The Best Snacks to Bring on a Plane (We Would Know)
Preparing for a flight can be a little stressful nowadays, especially if you are going overseas. Is your passport valid? Is your carry on the right size? Just how many liquids can you cram into a small clear bag to get past security? And is your new light mousse foundation counted as a liquid? All of this before you even think about travel snacks. Are you even allowed to bring snacks on a plane?
The short answer is yes, with some caveats which we will get into below. Seasoned travelers know that planning what plane snacks to take should be something you do way ahead of heading to the airport where you are far more likely to make last minute bad decisions when you are confronted by shelves of chocolate and candy and other sweet treats.
Plan a few healthy options for long flights and avoid being stuck with reheated airline food during your trip.
This post will give you some inspiration on how to prepare the best airplane snacks to stop that rumbling stomach, give you long burn energy instead of sugar spikes and drops and travel tips on what to avoid eating to help avoid fatigue and the dreaded high altitude bloat.
Healthy snacks to bring on a plane
Most people know that consuming salt equals water retention and potentially higher blood pressure but it’s best not to cut all salt out of the snacks you plan to consume on a plane because salt helps with hydration.
It’s vital to keep well hydrated when flying, especially during a long flight as low cabin pressure and the arid climate control onboard is not the best environment for your body and without good fluids and some salt you could soon feel itchy, cranky, lethargic and cold.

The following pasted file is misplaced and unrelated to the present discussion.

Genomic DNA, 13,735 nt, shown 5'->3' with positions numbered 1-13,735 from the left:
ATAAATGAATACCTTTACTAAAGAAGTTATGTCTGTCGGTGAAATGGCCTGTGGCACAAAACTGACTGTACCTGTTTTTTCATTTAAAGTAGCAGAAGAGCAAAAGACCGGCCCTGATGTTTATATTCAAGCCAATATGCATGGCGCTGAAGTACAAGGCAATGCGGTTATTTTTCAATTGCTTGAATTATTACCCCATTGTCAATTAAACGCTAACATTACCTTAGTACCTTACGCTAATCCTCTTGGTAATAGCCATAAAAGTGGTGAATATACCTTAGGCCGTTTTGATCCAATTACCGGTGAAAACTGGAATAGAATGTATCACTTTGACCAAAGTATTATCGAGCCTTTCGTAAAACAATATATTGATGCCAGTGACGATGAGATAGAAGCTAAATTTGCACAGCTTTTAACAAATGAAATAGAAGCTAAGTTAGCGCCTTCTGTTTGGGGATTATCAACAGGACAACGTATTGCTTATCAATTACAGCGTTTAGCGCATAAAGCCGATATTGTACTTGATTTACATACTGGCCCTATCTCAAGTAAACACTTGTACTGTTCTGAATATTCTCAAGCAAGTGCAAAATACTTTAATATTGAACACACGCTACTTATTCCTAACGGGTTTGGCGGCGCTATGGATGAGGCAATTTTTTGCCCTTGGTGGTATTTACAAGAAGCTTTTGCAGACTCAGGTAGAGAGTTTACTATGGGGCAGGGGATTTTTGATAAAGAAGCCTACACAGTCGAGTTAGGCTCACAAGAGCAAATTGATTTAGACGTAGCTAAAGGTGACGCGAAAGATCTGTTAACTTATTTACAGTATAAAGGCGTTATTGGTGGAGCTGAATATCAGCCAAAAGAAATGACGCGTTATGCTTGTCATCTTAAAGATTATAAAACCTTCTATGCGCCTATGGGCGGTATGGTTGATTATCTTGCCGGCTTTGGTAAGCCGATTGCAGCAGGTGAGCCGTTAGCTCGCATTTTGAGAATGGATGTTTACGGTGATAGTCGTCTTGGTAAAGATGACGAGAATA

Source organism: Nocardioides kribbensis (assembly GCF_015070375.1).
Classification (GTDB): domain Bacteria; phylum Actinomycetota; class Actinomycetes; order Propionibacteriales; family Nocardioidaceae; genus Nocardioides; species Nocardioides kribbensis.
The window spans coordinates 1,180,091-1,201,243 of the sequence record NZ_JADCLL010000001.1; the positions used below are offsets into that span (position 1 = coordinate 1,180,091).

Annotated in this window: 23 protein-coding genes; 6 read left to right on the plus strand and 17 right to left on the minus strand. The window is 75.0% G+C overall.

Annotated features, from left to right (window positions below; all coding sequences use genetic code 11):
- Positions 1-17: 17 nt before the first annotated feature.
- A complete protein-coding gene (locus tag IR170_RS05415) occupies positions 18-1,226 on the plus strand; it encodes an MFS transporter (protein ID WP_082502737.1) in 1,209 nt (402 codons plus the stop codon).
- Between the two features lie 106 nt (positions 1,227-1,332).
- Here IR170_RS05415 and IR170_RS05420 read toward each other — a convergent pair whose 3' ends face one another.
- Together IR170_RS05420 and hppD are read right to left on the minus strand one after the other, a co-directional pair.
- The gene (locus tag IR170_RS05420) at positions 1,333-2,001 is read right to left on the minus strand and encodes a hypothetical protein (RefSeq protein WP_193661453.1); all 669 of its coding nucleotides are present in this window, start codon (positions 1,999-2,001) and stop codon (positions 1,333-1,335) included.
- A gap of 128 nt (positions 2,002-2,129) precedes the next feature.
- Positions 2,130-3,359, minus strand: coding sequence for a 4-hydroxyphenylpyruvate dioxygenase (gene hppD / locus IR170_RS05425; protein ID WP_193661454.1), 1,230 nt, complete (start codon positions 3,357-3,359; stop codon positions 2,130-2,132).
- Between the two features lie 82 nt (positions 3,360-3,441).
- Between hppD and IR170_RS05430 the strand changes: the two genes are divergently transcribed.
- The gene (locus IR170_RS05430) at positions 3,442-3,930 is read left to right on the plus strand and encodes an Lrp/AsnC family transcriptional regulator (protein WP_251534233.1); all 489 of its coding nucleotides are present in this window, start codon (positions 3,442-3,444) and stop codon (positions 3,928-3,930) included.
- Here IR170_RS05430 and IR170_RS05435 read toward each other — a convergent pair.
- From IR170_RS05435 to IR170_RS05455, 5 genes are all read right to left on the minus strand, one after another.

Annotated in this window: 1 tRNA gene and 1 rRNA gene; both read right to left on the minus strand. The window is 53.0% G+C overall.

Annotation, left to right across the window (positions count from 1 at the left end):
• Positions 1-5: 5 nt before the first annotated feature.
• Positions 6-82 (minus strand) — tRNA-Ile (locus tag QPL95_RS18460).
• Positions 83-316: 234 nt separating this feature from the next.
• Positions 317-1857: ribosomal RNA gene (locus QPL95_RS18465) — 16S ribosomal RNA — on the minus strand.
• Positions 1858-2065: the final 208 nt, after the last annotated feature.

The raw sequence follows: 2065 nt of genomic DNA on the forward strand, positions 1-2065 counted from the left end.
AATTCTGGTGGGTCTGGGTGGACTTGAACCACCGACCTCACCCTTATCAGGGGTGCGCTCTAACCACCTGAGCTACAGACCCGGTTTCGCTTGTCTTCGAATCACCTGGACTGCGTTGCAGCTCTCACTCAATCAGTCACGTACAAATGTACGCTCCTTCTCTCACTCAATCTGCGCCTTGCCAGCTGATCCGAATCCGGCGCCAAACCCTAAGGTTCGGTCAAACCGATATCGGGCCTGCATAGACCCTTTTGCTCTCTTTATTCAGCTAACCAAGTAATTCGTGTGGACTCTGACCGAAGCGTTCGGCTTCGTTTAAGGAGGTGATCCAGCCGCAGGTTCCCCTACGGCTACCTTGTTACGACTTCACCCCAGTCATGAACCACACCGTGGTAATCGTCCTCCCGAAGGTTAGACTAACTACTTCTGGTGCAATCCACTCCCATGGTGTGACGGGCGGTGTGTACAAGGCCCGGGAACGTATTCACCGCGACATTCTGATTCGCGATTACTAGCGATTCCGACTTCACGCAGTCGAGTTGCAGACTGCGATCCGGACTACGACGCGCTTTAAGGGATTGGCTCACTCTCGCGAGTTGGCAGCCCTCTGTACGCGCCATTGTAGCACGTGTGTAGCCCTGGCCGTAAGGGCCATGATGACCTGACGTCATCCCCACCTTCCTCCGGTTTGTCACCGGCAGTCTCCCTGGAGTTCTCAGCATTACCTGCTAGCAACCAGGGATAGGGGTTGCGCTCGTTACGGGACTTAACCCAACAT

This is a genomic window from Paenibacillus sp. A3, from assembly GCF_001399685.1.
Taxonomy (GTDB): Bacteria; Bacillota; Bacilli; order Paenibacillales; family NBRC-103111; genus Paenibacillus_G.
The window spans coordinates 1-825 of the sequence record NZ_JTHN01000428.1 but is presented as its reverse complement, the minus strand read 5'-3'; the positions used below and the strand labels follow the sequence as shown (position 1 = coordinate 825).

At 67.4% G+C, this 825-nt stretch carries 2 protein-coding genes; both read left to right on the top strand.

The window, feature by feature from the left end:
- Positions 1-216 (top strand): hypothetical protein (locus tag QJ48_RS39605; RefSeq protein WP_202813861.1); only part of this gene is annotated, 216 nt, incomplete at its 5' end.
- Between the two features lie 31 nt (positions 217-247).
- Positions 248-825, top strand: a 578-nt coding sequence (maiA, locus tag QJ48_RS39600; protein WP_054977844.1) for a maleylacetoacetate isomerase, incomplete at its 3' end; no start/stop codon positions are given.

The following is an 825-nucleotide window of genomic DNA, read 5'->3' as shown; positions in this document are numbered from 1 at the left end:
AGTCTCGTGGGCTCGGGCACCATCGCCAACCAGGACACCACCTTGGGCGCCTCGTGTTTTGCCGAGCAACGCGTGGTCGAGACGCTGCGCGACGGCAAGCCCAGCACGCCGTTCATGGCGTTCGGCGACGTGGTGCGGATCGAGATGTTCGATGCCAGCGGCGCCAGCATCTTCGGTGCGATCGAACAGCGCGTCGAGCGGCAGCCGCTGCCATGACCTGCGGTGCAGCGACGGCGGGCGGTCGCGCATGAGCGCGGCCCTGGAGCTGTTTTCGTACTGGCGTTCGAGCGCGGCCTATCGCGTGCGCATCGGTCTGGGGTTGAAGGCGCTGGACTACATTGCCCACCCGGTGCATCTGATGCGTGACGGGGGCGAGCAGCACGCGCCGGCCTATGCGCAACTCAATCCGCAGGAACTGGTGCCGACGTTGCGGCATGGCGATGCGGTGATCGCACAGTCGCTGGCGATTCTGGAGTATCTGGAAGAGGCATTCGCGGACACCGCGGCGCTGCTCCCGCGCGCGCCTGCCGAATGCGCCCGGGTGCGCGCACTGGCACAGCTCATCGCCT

Pass on the alcohol, stick to plain water (buy or refill a water bottle AFTER airport security) and add in some healthy plane snacks to keep your body happy.
The easy to grab snack of choice for many are RX protein bars, Lara bars and Clif bars-all good healthy options available in many grocery stores and whole foods outlets like Trader Joe’s with some yummy flavours to choose from.
It’s actually easy to make your own granola bars and going DIY means you get to include all your fave flavours and you can make them vegan, gluten free, dairy free or whatever. Literally search “make your own protein bars” online for recipes to set your taste buds tingling. You could also blend your own trail mix for your next flight.
For a decent and ethical option check out vegan, GMO free and kosher Badabean snacks (crunchy roasted broad bean) and BobbySue’s nuts. Both brands offer great flavours and purchases of BobbySue’s nuts supports animal welfare charities.
Why you should bring your own snacks
It makes sense to bring your own airplane snacks if you want to eat smart and save money. Pack ingredients to create your own graze board on that tray table and enjoy eating a filling snack which will help keep you healthy and happy for a few hours.
The big benefit of bringing your own food is that you know exactly what you are eating during your flight. This is especially important for anyone who has an intolerance, allergy, other health-related requirements or faith-based restrictions.
Which snacks you can bring on a plane